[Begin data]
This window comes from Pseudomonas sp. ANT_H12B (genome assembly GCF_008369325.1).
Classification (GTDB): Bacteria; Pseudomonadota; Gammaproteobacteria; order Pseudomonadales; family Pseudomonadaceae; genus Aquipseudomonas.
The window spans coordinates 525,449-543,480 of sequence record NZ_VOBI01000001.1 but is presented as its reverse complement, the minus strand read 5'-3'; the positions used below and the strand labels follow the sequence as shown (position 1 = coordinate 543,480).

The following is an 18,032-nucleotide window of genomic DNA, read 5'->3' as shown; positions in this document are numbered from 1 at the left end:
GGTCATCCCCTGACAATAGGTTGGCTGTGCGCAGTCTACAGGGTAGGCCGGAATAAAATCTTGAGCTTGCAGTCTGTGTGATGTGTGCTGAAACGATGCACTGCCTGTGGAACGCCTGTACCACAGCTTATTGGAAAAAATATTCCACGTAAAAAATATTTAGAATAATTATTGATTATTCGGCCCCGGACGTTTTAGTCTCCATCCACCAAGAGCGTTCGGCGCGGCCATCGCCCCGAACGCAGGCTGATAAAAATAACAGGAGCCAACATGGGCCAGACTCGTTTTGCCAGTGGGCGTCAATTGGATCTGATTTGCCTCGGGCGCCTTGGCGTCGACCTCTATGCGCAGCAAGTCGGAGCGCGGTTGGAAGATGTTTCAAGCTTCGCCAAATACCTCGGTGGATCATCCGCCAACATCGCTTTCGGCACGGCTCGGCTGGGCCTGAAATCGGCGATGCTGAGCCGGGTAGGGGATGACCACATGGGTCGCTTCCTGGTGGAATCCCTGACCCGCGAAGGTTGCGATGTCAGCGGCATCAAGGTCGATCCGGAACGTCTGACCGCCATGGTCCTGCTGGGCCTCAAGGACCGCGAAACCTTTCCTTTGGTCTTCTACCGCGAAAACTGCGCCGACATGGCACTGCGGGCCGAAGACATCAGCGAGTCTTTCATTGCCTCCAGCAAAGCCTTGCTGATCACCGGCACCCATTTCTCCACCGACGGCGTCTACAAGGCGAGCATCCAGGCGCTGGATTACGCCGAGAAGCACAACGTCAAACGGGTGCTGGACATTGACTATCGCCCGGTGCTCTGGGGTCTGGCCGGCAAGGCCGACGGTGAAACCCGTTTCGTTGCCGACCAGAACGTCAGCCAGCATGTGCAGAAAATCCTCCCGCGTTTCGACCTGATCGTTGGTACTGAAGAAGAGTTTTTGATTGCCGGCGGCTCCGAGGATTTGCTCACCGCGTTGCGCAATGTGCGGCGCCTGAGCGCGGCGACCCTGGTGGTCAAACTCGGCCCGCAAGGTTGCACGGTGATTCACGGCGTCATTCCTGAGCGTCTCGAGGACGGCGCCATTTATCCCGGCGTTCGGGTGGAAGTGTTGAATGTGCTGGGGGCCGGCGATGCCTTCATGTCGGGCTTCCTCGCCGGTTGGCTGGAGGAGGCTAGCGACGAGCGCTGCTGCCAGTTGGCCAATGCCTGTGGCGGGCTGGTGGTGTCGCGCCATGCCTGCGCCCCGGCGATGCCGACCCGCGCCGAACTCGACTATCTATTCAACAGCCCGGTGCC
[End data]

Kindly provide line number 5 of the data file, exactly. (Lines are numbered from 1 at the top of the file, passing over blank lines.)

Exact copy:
GGTCATCCCCTGACAATAGGTTGGCTGTGCGCAGTCTACAGGGTAGGCCGGAATAAAATCTTGAGCTTGCAGTCTGTGTGATGTGTGCTGAAACGATGCACTGCCTGTGGAACGCCTGTACCACAGCTTATTGGAAAAAATATTCCACGTAAAAAATATTTAGAATAATTATTGATTATTCGGCCCCGGACGTTTTAGTCTCCATCCACCAAGAGCGTTCGGCGCGGCCATCGCCCCGAACGCAGGCTGATAAAAATAACAGGAGCCAACATGGGCCAGACTCGTTTTGCCAGTGGGCGTCAATTGGATCTGATTTGCCTCGGGCGCCTTGGCGTCGACCTCTATGCGCAGCAAGTCGGAGCGCGGTTGGAAGATGTTTCAAGCTTCGCCAAATACCTCGGTGGATCATCCGCCAACATCGCTTTCGGCACGGCTCGGCTGGGCCTGAAATCGGCGATGCTGAGCCGGGTAGGGGATGACCACATGGGTCGCTTCCTGGTGGAATCCCTGACCCGCGAAGGTTGCGATGTCAGCGGCATCAAGGTCGATCCGGAACGTCTGACCGCCATGGTCCTGCTGGGCCTCAAGGACCGCGAAACCTTTCCTTTGGTCTTCTACCGCGAAAACTGCGCCGACATGGCACTGCGGGCCGAAGACATCAGCGAGTCTTTCATTGCCTCCAGCAAAGCCTTGCTGATCACCGGCACCCATTTCTCCACCGACGGCGTCTACAAGGCGAGCATCCAGGCGCTGGATTACGCCGAGAAGCACAACGTCAAACGGGTGCTGGACATTGACTATCGCCCGGTGCTCTGGGGTCTGGCCGGCAAGGCCGACGGTGAAACCCGTTTCGTTGCCGACCAGAACGTCAGCCAGCATGTGCAGAAAATCCTCCCGCGTTTCGACCTGATCGTTGGTACTGAAGAAGAGTTTTTGATTGCCGGCGGCTCCGAGGATTTGCTCACCGCGTTGCGCAATGTGCGGCGCCTGAGCGCGGCGACCCTGGTGGTCAAACTCGGCCCGCAAGGTTGCACGGTGATTCACGGCGTCATTCCTGAGCGTCTCGAGGACGGCGCCATTTATCCCGGCGTTCGGGTGGAAGTGTTGAATGTGCTGGGGGCCGGCGATGCCTTCATGTCGGGCTTCCTCGCCGGTTGGCTGGAGGAGGCTAGCGACGAGCGCTGCTGCCAGTTGGCCAATGCCTGTGGCGGGCTGGTGGTGTCGCGCCATGCCTGCGCCCCGGCGATGCCGACCCGCGCCGAACTCGACTATCTATTCAACAGCCCGGTGCC